And there is a fourth lesson as well. Peace is achieved through strength. In the Yom Kippur War, despite the enemy's excellent opening terms, our neighbors learned that they could not defeat us by force. This understanding is a result of the war. Five years later, Egyptian President Anwar Sadat and the Prime Minister of Israel, Menachem Begin, signed a peace treaty. A peace agreement would later be reached with Jordan, and we are making genuine efforts to achieve peace with our Palestinian neighbors.
Peace can only be achieved if the hostile countries around us understand that Israel is powerful enough and that it will not disappear and will not be uprooted. The Yom Kippur War changed the face of Israeli society, necessitating a very painful and ongoing soul-searching. The failures, the debacles and the weaknesses entailed an in-depth and fundamental correction. This is an ongoing effort and we work on it constantly. It is first and foremost because of that war, but as I said earlier, in retrospect, Israel emerged stronger from the war.
Forty years ago there were less than three and a half million people living here. Today, we are more than eight million. Our economy expanded, and it is stable and prosperous. Just to clarify – our population has more than doubled, our economy is 25 times larger. It is as if you took the Israeli economy during the Yom Kippur War and placed 25 such economies side by side – this is the State of Israel today. Israel is a creative and advanced state, with a free and vibrant society, a society of remarkable achievements. And we continue to move forward and reach new heights. Our greatest achievement, however, was gained during the agony and despair of that terrible attack on Yom Kippur. Sporadic rumors about the falling of friends and acquaintances turned into a massive flow, and all forces needed to be mobilized to bear the terrible grief.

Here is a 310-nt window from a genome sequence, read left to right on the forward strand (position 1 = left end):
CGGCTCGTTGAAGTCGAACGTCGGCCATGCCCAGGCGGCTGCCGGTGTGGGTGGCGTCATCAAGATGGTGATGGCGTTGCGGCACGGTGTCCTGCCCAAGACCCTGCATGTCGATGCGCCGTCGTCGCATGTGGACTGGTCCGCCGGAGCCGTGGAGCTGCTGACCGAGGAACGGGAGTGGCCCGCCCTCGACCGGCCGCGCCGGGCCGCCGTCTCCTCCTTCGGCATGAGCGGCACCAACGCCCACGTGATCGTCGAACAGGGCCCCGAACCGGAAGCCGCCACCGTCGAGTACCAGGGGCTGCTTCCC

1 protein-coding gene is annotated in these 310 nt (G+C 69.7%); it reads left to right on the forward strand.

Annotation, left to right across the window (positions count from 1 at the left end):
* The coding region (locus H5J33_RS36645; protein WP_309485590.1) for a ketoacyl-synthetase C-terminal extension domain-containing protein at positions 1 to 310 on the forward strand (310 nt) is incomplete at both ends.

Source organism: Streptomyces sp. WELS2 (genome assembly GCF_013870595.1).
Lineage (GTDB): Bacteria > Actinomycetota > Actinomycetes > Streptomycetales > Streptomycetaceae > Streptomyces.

My brother Yoni participated in the battles on the Golan Heights. I wish to read you a portion of a letter he wrote to my parents, the first letter after the fights: "It was undoubtedly the most difficult war we have ever known. It was, at the very least, more intense and more terrifying, with more casualties, more successes and more failures than the battles and wars I have known. But it is because of the initial failures – failures in the military assessment, in the interpretation of the intelligence, in war doctrines, in political assessments and in the complacency of the entire nation – that the victory was so great. The army is strong and good and it has proven its abilities beyond any doubt. And when I say the army", he wrote, "I mean not only the regular army, but the entire people. The soldiers succeeded, at a very heavy cost, to ward off the enemies, but it is the people who won the war".
He was right, but the price we paid was unbearably high, the highest since the War of Independence. More than 2,100 of our finest sons fell in the Yom Kippur War, and thousands of others were injured. Some still bear the scars, some are with us here today.
Today, the 11th of Cheshvan, marks the passing of Rachel the Matriarch, the mother of the nation, who shares in the agony of her sons in their time of trouble. The Prophet's promise to Rachel echoes in our ears: "Restrain your voice from weeping and your eyes from tears, for there is reward for your accomplishment."
We mourn the loss of our sons and our friends and we send our best wishes for recovery to the wounded. There is reward for their actions. Thanks to their courage and perseverance, our independence and the existence of our nation from generation to generation were secured. May their memory be blessed.
Posted by Mladen Andrijasevic at 9:02 AM